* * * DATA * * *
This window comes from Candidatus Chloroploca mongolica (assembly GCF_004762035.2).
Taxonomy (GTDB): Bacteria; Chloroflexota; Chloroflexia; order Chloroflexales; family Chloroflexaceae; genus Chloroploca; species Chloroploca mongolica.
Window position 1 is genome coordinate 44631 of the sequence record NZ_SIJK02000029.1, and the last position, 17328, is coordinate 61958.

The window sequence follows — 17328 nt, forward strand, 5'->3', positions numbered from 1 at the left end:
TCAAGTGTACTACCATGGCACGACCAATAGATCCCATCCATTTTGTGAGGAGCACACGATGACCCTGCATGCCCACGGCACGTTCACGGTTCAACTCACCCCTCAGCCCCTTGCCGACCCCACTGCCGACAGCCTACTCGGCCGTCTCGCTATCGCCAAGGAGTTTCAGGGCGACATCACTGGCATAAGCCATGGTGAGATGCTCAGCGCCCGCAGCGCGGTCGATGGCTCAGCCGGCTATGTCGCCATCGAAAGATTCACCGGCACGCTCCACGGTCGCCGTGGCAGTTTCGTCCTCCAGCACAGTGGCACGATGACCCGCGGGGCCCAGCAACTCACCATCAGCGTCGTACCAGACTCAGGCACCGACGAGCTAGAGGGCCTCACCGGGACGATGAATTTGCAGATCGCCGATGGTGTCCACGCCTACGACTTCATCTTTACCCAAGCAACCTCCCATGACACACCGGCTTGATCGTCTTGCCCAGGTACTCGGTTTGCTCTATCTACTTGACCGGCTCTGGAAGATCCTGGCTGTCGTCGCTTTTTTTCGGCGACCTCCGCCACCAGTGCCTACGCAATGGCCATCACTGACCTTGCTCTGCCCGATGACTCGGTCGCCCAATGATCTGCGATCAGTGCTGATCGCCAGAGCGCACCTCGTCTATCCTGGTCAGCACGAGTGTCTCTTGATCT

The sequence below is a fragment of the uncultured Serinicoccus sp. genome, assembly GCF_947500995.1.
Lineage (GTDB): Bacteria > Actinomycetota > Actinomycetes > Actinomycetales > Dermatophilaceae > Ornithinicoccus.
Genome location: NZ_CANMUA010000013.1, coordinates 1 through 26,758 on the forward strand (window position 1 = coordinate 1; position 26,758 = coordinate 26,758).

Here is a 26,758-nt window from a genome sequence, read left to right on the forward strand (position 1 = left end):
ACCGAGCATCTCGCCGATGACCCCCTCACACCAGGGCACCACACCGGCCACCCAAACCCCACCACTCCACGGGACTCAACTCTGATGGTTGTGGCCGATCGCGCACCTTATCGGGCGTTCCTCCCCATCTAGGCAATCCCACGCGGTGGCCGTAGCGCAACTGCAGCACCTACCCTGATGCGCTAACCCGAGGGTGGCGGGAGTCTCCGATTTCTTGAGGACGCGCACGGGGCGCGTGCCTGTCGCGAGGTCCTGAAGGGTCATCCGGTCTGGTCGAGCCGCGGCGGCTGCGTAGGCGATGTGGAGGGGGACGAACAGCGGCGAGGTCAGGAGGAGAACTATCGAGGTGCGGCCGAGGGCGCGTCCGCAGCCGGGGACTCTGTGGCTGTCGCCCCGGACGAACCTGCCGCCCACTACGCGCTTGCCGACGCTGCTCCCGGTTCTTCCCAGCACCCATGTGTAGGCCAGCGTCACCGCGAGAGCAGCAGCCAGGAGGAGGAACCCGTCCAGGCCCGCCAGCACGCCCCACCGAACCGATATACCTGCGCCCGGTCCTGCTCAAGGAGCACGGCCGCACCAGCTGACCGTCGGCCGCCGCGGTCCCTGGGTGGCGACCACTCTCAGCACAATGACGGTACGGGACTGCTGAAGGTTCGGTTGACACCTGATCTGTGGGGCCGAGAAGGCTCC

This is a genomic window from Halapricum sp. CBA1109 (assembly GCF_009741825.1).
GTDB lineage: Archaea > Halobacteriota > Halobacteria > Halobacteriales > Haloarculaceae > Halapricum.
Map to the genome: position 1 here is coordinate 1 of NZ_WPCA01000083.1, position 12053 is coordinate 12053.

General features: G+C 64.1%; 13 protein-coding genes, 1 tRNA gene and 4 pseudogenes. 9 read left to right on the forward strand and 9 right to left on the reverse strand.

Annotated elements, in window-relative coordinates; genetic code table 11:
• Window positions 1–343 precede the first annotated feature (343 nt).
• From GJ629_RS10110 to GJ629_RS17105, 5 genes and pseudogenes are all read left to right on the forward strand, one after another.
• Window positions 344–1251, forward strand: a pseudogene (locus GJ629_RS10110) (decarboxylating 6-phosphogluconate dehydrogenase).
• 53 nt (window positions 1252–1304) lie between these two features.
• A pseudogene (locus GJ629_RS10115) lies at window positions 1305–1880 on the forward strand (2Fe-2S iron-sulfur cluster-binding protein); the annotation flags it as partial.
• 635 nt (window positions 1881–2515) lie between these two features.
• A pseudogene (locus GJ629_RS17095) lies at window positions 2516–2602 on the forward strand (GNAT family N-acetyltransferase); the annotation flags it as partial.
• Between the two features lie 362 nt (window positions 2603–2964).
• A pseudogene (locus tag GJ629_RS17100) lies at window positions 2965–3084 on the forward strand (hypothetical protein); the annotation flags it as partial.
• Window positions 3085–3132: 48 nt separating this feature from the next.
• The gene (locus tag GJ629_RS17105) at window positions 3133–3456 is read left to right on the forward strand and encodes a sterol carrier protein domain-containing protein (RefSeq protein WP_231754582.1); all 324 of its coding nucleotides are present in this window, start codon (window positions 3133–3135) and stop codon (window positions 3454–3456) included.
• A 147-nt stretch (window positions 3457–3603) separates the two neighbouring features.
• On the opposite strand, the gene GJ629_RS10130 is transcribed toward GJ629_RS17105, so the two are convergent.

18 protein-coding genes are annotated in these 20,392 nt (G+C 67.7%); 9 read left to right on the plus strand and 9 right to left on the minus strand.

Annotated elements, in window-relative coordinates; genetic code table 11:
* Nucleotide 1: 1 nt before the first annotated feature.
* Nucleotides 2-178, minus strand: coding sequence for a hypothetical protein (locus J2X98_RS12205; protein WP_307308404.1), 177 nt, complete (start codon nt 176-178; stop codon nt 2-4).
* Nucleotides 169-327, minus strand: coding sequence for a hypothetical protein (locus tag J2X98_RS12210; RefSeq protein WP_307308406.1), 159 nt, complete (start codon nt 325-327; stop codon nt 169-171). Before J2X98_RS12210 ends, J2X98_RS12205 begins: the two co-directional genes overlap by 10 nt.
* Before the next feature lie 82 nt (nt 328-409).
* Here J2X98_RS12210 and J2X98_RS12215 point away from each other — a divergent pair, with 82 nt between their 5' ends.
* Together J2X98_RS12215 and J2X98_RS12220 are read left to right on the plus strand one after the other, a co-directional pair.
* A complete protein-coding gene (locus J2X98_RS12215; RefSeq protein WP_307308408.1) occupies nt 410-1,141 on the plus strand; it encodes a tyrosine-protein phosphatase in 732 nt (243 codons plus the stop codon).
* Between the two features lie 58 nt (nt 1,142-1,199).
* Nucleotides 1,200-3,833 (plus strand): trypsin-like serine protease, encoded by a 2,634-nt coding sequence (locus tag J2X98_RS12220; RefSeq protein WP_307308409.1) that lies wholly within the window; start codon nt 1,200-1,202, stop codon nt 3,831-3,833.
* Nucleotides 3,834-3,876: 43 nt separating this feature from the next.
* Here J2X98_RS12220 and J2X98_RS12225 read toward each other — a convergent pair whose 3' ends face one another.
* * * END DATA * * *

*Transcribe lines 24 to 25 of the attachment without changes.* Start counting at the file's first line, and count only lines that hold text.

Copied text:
• A pseudogene (locus tag GJ629_RS17100) lies at window positions 2965–3084 on the forward strand (hypothetical protein); the annotation flags it as partial.
• Window positions 3085–3132: 48 nt separating this feature from the next.